“What do you do?”
“I’m a runner. I train full time.”
“Oh awesome, but what do you when you are not running?”
Even though most people know that my job description is being an athlete, the question will still come up, “Well, how do you spend the rest of your day when you’re done training”. Describing what I do as a full time job can be difficult as the most consuming work is behind the scenes and sometimes fruition is few and far between. Another difficult part of this question is that often the people who ask it are probably not going to really understand what my answers mean, despite having the best intentions.
With that said, I thought I’d write a post on a huge part of my job that often gets interpreted as relaxing massages and naps: recovery. And just to set the record straight, my massages are never relaxing and a midday snooze is not a talent of mine (although I desperately wish it was!). What may seem like the easiest part of athlete life has often been a struggle for me. I’ve always had a hard time with getting enough sleep; no matter how tired I am, my mind and body naturally try to resist a rest.
In the last two years alone, I’ve had 2 bone stress injuries and 4 other lower leg related injuries, so it was very important for me this year to give even more time and effort dedicated to my recovery routine. It’s amazing that even being an experienced athlete I am still learning new things about my body and sport.
I’ve organized my recovery processes into five groups to make it easier to understand the purpose of each tool and therapy.
Getting creative and finding alternatives to running will give your legs a little break between sessions.
I use this every Monday morning (and sometimes on Fridays too). If you haven’t tried the alter-g, or even heard of it before, its basically like hovering in a bubble while locked in to a treadmill. The “bubble” allows you to set the impact to whatever percentage feels comfortable for you – I generally set mine to 85-90% of my body weight, depending on how sore I am or whether I have any niggles. the alter-g is a great training tool as I can still get in the same fitness benefit while giving my legs more of a break than usual.
If in Sydney, you can access the Alter-G at 4D Health and Performance on Clarence Street in the city.
If you didn’t see my latest IGTV post answering all your EllitiGo questions, heres a quick recap. The ElliptiGo is the closest outdoor moving cross training tool that mimics a running motion. Think about the normal stationary elliptical in the gym, but then imagine a wider and more fluid leg stride. I use the ElliptiGo as a substitute for my double runs, to get my body moving the same way but with less stress on my legs.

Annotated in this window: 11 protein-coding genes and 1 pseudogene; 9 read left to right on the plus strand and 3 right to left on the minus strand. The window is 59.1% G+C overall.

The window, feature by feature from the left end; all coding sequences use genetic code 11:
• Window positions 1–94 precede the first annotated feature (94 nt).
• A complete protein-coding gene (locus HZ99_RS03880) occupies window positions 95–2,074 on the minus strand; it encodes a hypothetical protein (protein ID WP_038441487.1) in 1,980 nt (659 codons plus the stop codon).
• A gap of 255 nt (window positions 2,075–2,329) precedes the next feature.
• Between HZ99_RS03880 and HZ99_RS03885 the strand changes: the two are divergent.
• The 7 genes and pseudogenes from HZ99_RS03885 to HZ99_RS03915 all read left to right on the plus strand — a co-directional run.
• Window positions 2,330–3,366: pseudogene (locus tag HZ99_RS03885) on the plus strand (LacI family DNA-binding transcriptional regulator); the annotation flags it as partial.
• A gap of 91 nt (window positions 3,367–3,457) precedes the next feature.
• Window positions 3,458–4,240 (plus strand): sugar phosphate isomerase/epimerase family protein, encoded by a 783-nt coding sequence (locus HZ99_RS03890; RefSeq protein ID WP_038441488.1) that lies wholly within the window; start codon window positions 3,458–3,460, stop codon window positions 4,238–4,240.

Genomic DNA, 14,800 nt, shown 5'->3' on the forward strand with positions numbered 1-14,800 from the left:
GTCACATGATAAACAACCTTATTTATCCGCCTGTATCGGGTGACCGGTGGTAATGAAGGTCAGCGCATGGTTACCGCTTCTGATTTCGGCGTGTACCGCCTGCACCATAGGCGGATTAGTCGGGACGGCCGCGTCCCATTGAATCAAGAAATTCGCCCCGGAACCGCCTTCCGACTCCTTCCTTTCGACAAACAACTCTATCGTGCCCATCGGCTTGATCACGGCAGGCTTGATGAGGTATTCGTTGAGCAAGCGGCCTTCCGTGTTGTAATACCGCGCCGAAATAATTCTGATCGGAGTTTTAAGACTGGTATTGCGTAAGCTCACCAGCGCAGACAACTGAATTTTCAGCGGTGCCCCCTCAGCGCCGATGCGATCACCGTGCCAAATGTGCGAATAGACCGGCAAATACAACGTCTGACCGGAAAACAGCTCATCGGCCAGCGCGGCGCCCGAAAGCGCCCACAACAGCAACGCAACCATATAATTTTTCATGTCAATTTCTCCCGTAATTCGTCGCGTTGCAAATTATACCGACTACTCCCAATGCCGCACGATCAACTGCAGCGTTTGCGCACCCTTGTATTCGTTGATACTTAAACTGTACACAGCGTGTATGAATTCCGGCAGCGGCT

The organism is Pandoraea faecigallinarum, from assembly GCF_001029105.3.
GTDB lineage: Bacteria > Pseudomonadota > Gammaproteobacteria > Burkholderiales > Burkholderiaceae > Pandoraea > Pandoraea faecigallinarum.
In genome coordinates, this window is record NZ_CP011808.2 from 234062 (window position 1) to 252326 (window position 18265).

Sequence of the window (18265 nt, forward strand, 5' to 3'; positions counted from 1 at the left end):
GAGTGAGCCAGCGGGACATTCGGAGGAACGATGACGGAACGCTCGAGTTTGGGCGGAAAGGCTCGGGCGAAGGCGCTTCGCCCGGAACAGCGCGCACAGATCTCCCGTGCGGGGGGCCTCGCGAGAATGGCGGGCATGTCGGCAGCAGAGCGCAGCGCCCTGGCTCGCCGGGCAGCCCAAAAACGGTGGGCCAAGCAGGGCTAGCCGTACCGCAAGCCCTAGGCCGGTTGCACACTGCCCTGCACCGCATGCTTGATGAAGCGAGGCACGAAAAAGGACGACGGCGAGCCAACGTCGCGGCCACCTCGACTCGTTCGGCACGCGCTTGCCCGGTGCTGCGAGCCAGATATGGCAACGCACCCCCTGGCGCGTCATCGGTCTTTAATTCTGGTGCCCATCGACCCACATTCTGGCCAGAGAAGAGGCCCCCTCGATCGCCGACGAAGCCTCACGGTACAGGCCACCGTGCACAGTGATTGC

If in Australia and after more information head to @elliptigoaustnz on Facebook or @elliptigoexpereinces on Instagram.
So important not just for recovery purposes but for overall performance. My problem areas are glute activation and ankle mobility, which is a pretty popular weakness in elite runners. I head to the gym 3 times a week, Monday/Fridays are bigger sessions with a trainer, and Wednesdays are on my own and a little lighter.
If in Sydney, 4D health and performance have many different programs and group sessions on offer. Their classes cover all levels of experience and are designed by forward thinking exercise physiologists and trainers. Can’t recommend them enough!
Looking at treatment as preventative rather than as damage control means consistent sessions. Its the best way to aid in recovery and maintain good overall health.
Without fail, I will receive some form of treatment at least once a week. On weeks when I race or am feeling a little beat up, I will schedule an extra appointment to make sure I’m even more on top of it.
My treatment sessions will usually consist of an hour long massage followed by dry needling. Dry needling in my feet and hip area have been very helpful to increase blood flow and release those tough muscles that can get locked up so easily with excessive training.
If in Sydney, I 100% vouch for Damian Benson at Spectrum Healthcare, based in North Ryde. A great mix of physiotherapy, sports chiropractic and massage therapists results in a passionate team who specialize in injury management.